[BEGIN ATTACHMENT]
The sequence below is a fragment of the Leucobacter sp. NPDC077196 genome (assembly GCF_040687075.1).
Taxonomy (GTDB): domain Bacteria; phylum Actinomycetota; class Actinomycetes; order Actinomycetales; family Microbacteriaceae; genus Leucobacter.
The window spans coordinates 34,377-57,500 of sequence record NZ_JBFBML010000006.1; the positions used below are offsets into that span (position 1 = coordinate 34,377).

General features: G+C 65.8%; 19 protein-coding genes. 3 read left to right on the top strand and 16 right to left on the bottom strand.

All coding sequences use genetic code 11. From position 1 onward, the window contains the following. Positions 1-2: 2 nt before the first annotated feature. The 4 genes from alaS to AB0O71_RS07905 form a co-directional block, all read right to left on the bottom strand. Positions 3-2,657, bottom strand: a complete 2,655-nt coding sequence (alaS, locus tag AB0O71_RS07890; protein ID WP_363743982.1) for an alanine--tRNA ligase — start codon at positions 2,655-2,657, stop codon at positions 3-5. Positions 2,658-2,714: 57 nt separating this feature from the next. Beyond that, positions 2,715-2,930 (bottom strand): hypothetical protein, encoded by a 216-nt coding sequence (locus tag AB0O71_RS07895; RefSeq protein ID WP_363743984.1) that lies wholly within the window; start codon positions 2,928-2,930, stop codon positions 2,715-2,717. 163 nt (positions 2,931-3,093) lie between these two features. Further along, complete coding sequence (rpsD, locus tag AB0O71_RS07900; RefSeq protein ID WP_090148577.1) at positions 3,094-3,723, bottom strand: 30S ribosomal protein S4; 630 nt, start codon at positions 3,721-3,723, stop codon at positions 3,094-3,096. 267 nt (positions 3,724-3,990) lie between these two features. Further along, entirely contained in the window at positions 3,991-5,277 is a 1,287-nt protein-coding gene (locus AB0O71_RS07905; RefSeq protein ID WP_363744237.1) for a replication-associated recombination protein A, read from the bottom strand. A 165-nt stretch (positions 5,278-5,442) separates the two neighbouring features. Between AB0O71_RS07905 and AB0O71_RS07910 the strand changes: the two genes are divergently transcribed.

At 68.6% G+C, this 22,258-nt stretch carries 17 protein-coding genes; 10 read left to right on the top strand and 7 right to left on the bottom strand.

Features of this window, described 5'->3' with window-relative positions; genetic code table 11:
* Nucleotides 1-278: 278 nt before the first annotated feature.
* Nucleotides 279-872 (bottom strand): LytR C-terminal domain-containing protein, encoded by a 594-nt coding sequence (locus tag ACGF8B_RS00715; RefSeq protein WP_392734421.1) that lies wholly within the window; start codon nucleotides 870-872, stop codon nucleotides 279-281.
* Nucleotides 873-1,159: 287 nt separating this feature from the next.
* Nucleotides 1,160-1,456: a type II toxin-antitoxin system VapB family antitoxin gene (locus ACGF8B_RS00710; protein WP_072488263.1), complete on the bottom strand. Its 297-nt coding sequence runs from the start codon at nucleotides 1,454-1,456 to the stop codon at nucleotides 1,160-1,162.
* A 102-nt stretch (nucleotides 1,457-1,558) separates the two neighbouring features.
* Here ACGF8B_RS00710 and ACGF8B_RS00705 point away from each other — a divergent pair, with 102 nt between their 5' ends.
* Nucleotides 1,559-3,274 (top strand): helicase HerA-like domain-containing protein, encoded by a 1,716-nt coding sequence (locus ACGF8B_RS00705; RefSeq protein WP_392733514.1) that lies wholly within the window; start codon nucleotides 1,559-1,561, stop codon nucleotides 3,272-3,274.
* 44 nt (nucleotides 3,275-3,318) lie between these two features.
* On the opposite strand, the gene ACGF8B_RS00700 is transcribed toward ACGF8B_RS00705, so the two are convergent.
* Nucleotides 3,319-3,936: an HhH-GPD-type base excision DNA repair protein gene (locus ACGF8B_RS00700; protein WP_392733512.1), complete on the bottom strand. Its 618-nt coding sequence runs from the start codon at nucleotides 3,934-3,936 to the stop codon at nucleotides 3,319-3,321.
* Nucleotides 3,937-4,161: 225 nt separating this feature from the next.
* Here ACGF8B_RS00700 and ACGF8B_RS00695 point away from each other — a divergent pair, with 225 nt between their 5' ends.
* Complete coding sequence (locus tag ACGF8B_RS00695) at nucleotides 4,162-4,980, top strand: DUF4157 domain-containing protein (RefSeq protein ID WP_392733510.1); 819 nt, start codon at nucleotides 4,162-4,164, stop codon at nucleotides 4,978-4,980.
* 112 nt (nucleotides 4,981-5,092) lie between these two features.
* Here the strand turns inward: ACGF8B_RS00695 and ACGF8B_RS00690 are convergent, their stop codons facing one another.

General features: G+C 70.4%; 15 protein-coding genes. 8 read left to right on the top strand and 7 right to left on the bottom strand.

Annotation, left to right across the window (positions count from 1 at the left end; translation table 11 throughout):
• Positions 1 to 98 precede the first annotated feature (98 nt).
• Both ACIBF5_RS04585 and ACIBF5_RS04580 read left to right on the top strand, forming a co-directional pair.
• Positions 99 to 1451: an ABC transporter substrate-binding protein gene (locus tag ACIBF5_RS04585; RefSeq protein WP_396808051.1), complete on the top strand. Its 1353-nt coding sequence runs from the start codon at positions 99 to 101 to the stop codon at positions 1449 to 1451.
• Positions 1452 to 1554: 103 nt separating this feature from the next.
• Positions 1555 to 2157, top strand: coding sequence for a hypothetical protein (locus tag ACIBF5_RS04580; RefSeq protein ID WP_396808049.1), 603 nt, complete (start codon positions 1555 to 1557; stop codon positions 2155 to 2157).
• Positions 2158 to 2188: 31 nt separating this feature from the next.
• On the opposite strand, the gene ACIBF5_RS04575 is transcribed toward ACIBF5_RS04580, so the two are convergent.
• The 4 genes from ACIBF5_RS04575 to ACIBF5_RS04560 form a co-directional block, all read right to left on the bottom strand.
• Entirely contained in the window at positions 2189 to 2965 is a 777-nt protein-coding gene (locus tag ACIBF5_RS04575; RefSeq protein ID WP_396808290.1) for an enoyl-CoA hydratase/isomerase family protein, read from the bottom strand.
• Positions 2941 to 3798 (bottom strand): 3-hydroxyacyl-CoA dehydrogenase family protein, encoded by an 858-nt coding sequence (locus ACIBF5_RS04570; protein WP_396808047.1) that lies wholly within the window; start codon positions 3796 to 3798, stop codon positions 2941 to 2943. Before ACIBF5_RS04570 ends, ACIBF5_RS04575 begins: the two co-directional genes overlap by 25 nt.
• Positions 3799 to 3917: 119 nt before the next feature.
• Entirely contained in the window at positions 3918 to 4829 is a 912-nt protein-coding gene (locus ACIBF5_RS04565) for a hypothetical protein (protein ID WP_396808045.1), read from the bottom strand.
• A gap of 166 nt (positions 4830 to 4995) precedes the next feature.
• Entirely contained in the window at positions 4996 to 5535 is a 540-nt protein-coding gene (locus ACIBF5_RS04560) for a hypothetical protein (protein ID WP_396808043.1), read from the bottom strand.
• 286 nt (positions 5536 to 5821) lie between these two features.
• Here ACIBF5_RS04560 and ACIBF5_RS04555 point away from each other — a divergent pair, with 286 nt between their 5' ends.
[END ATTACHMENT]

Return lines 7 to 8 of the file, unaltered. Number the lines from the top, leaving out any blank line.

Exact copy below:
Features of this window, described 5'->3' with window-relative positions; genetic code table 11:
* Nucleotides 1-278: 278 nt before the first annotated feature.